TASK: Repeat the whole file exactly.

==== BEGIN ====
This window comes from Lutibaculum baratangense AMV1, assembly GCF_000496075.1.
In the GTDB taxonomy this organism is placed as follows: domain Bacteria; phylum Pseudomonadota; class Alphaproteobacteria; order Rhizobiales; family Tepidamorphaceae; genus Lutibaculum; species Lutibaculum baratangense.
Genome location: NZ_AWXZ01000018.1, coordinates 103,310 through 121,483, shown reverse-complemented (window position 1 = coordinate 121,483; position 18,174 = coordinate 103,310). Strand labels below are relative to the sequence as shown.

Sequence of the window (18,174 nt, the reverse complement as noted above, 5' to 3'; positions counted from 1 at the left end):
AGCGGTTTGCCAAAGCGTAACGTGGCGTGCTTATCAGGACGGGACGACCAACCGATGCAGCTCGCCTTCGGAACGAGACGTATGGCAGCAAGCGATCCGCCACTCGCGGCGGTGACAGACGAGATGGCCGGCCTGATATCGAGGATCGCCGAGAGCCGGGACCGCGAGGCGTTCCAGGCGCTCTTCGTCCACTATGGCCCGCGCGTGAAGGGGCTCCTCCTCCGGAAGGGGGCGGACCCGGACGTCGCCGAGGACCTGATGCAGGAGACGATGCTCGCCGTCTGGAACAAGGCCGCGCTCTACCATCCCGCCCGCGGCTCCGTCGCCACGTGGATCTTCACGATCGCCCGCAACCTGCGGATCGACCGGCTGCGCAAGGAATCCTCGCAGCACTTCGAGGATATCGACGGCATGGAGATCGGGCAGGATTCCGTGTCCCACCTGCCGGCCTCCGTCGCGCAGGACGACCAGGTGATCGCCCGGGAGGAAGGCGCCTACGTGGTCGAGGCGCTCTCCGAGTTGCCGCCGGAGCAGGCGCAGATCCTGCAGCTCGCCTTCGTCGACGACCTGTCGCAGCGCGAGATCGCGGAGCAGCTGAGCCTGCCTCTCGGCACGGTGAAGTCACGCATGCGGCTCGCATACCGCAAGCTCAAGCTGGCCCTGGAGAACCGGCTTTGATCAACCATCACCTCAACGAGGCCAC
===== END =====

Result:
This window comes from Lutibaculum baratangense AMV1, assembly GCF_000496075.1.
In the GTDB taxonomy this organism is placed as follows: domain Bacteria; phylum Pseudomonadota; class Alphaproteobacteria; order Rhizobiales; family Tepidamorphaceae; genus Lutibaculum; species Lutibaculum baratangense.
Genome location: NZ_AWXZ01000018.1, coordinates 103,310 through 121,483, shown reverse-complemented (window position 1 = coordinate 121,483; position 18,174 = coordinate 103,310). Strand labels below are relative to the sequence as shown.

Sequence of the window (18,174 nt, the reverse complement as noted above, 5' to 3'; positions counted from 1 at the left end):
AGCGGTTTGCCAAAGCGTAACGTGGCGTGCTTATCAGGACGGGACGACCAACCGATGCAGCTCGCCTTCGGAACGAGACGTATGGCAGCAAGCGATCCGCCACTCGCGGCGGTGACAGACGAGATGGCCGGCCTGATATCGAGGATCGCCGAGAGCCGGGACCGCGAGGCGTTCCAGGCGCTCTTCGTCCACTATGGCCCGCGCGTGAAGGGGCTCCTCCTCCGGAAGGGGGCGGACCCGGACGTCGCCGAGGACCTGATGCAGGAGACGATGCTCGCCGTCTGGAACAAGGCCGCGCTCTACCATCCCGCCCGCGGCTCCGTCGCCACGTGGATCTTCACGATCGCCCGCAACCTGCGGATCGACCGGCTGCGCAAGGAATCCTCGCAGCACTTCGAGGATATCGACGGCATGGAGATCGGGCAGGATTCCGTGTCCCACCTGCCGGCCTCCGTCGCGCAGGACGACCAGGTGATCGCCCGGGAGGAAGGCGCCTACGTGGTCGAGGCGCTCTCCGAGTTGCCGCCGGAGCAGGCGCAGATCCTGCAGCTCGCCTTCGTCGACGACCTGTCGCAGCGCGAGATCGCGGAGCAGCTGAGCCTGCCTCTCGGCACGGTGAAGTCACGCATGCGGCTCGCATACCGCAAGCTCAAGCTGGCCCTGGAGAACCGGCTTTGATCAACCATCACCTCAACGAGGCCAC